As a freelance writer, by 1984 I’d become a regular contributor to Broadcaster, Canada’s monthly trade journal for the TV and radio industries, and in its August 1984 issue, editor Barbara Moes ran the following 1,800-word article by me that described the project we at The Rosewell Group had been working on: the creation of a national multifaith cable television service, which at that point we were calling CIN, the Canadian Interfaith Network.
The channel eventually rebranded itself as Vision TV, and finally went on the air on September 1, 1988, four years after this article appeared.
Although Peter Flemington served as Vision’s head of programming and development until 2000, I’m the only member of The Rosewell Group still involved with the service we set out to create lo those three decades ago: I host the skeptical TV series Supernatural Investigator for Vision TV (“World-class. Supernatural Investigator is Unsolved Mysteries for brainiacs.” — Victoria Times Colonist).
I’m providing the following article (1) in commemoration of the 30th anniversary of me becoming involved with Vision TV, (2) as an important part of the woefully underdocumented history of how Vision TV came to be, and (3) as a sample of my work from the 1980s for those fans of my science-fiction writing who are curious about the kind of articles I wrote during my previous career as a freelance writer (for another sample, also on a religious theme, see this 1985 piece, which I was hired for because of my work with Rosewell: “My Day with the Jesuit Brothers”).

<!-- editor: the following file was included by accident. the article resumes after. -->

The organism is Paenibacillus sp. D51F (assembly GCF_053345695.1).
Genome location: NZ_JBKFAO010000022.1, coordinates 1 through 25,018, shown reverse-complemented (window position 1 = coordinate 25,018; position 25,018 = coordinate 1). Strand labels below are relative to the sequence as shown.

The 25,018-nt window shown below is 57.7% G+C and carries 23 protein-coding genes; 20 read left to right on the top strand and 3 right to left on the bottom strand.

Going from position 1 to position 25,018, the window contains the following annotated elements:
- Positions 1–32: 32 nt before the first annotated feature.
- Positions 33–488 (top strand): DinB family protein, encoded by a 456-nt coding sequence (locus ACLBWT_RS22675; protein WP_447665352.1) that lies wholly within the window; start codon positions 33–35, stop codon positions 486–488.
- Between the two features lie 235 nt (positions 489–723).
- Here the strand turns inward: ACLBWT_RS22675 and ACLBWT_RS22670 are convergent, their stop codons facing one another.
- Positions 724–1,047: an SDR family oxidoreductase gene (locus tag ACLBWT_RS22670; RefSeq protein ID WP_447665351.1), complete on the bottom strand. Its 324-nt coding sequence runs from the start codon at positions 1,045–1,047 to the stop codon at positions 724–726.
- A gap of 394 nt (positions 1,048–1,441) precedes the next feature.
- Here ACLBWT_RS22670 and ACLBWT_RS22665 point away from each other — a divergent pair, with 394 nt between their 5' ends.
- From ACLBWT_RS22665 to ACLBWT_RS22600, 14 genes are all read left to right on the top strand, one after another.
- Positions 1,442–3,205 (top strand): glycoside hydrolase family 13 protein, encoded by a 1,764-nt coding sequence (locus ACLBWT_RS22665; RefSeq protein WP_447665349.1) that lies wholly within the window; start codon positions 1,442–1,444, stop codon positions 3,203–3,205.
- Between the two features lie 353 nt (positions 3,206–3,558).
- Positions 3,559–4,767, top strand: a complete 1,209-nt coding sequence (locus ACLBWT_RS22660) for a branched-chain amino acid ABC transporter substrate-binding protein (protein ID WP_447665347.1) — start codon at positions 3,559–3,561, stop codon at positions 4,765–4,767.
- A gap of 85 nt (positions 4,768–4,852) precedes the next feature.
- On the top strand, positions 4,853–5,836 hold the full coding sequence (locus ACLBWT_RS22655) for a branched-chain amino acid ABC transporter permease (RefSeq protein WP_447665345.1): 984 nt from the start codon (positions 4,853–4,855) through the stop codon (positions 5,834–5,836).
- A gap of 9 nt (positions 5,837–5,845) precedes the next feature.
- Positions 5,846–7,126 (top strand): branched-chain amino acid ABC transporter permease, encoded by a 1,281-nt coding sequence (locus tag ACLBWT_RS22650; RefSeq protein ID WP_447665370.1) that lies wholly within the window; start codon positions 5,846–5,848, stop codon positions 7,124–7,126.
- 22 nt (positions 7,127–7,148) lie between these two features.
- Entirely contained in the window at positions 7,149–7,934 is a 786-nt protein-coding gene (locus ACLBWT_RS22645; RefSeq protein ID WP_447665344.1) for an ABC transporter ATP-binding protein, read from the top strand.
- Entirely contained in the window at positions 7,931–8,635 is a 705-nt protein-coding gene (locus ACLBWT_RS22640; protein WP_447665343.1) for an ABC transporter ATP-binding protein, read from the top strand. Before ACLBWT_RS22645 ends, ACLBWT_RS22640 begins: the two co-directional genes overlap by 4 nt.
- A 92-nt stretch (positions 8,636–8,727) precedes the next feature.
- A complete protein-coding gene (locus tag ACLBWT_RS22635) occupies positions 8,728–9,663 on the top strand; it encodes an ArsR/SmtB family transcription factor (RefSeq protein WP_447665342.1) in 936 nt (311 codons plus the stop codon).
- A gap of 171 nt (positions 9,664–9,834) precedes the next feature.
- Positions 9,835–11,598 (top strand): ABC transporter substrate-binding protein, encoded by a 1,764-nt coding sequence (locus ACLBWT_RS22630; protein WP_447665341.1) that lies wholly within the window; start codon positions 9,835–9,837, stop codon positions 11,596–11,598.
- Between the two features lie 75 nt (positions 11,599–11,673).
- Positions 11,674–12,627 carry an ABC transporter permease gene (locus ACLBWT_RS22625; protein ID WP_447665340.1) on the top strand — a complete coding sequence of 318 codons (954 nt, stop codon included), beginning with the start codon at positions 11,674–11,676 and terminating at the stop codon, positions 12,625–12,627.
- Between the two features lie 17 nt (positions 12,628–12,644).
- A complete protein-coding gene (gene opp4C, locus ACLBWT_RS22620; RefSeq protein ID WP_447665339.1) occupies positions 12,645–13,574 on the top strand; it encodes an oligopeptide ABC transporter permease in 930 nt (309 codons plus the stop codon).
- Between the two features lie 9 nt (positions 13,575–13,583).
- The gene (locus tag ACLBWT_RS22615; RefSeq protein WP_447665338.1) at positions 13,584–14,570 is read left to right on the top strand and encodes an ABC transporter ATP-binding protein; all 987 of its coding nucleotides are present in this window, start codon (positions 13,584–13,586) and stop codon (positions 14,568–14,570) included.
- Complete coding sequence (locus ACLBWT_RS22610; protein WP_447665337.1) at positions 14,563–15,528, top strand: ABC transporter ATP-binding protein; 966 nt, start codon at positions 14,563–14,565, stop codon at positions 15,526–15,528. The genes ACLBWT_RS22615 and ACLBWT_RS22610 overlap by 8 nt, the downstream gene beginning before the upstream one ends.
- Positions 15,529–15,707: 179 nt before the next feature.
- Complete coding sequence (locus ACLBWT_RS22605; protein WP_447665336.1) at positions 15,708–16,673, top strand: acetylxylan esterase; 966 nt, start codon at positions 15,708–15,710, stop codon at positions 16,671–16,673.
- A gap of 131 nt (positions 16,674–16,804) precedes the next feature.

Converters: set-top tuner devices that used to be needed to access cable-TV channels
CRTC: the Canadian Radio-television and Telecommunications Commission, Canada’s federal broadcast regulator; the Canadian countepart of the American FCC
Charles Templeton (1915-2001): at the time this article came out, one of Canada’s best-known broadcasters and journalists — and, in the 1940s and 1950s, an evangelist
“Preaching to the Converters”
by Robert J. Sawyer
“It was the CRTC who asked us to do this by issuing the Call. For them to turn around now and say ‘you’re not really serious about this’ would be a major slap in the face to Canada’s religions.”
The speaker is the Honourable David MacDonald, Minister of Communication in Joe Clark’s 1979 government.
Controversy bubbles around MacDonald’s proposed Canadian Interfaith Network. Even its nickname — CIN with a soft “C” — sparks debate. Many simply don’t like the idea of religious television. Canon Duncan Abraham of the Anglican Diocese of Toronto cites American “put-your-hands-on-the-set-and-be-cured” programs. “They’re a lot of garbage,” he says.